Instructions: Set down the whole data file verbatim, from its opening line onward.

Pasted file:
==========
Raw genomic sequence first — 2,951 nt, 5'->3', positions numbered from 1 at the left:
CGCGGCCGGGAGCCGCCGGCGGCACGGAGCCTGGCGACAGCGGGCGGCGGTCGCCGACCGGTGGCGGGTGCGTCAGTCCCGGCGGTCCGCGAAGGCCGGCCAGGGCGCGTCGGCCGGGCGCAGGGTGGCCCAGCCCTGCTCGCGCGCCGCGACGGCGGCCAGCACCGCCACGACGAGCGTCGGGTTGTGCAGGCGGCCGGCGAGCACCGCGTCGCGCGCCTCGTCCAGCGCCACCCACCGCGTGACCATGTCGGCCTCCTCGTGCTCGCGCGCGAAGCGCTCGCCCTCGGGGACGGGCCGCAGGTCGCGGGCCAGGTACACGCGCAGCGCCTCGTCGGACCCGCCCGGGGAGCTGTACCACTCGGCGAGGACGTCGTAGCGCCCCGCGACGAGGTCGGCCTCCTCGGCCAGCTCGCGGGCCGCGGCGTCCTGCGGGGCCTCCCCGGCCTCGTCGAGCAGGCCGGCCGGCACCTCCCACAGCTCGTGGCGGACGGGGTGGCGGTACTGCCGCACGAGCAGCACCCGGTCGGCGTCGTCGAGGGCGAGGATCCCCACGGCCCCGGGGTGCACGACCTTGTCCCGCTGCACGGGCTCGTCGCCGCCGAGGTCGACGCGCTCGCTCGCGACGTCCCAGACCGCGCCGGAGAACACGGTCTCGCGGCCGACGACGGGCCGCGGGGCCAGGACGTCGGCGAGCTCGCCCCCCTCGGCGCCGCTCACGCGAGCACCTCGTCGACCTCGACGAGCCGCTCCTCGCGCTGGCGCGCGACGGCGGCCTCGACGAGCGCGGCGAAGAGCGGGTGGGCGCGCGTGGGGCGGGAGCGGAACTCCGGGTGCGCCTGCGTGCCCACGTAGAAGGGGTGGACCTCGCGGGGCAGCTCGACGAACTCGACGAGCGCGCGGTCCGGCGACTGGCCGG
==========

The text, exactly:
Raw genomic sequence first — 2,951 nt, 5'->3', positions numbered from 1 at the left:
CGCGGCCGGGAGCCGCCGGCGGCACGGAGCCTGGCGACAGCGGGCGGCGGTCGCCGACCGGTGGCGGGTGCGTCAGTCCCGGCGGTCCGCGAAGGCCGGCCAGGGCGCGTCGGCCGGGCGCAGGGTGGCCCAGCCCTGCTCGCGCGCCGCGACGGCGGCCAGCACCGCCACGACGAGCGTCGGGTTGTGCAGGCGGCCGGCGAGCACCGCGTCGCGCGCCTCGTCCAGCGCCACCCACCGCGTGACCATGTCGGCCTCCTCGTGCTCGCGCGCGAAGCGCTCGCCCTCGGGGACGGGCCGCAGGTCGCGGGCCAGGTACACGCGCAGCGCCTCGTCGGACCCGCCCGGGGAGCTGTACCACTCGGCGAGGACGTCGTAGCGCCCCGCGACGAGGTCGGCCTCCTCGGCCAGCTCGCGGGCCGCGGCGTCCTGCGGGGCCTCCCCGGCCTCGTCGAGCAGGCCGGCCGGCACCTCCCACAGCTCGTGGCGGACGGGGTGGCGGTACTGCCGCACGAGCAGCACCCGGTCGGCGTCGTCGAGGGCGAGGATCCCCACGGCCCCGGGGTGCACGACCTTGTCCCGCTGCACGGGCTCGTCGCCGCCGAGGTCGACGCGCTCGCTCGCGACGTCCCAGACCGCGCCGGAGAACACGGTCTCGCGGCCGACGACGGGCCGCGGGGCCAGGACGTCGGCGAGCTCGCCCCCCTCGGCGCCGCTCACGCGAGCACCTCGTCGACCTCGACGAGCCGCTCCTCGCGCTGGCGCGCGACGGCGGCCTCGACGAGCGCGGCGAAGAGCGGGTGGGCGCGCGTGGGGCGGGAGCGGAACTCCGGGTGCGCCTGCGTGCCCACGTAGAAGGGGTGGACCTCGCGGGGCAGCTCGACGAACTCGACGAGCGCGCGGTCCGGCGACTGGCCGG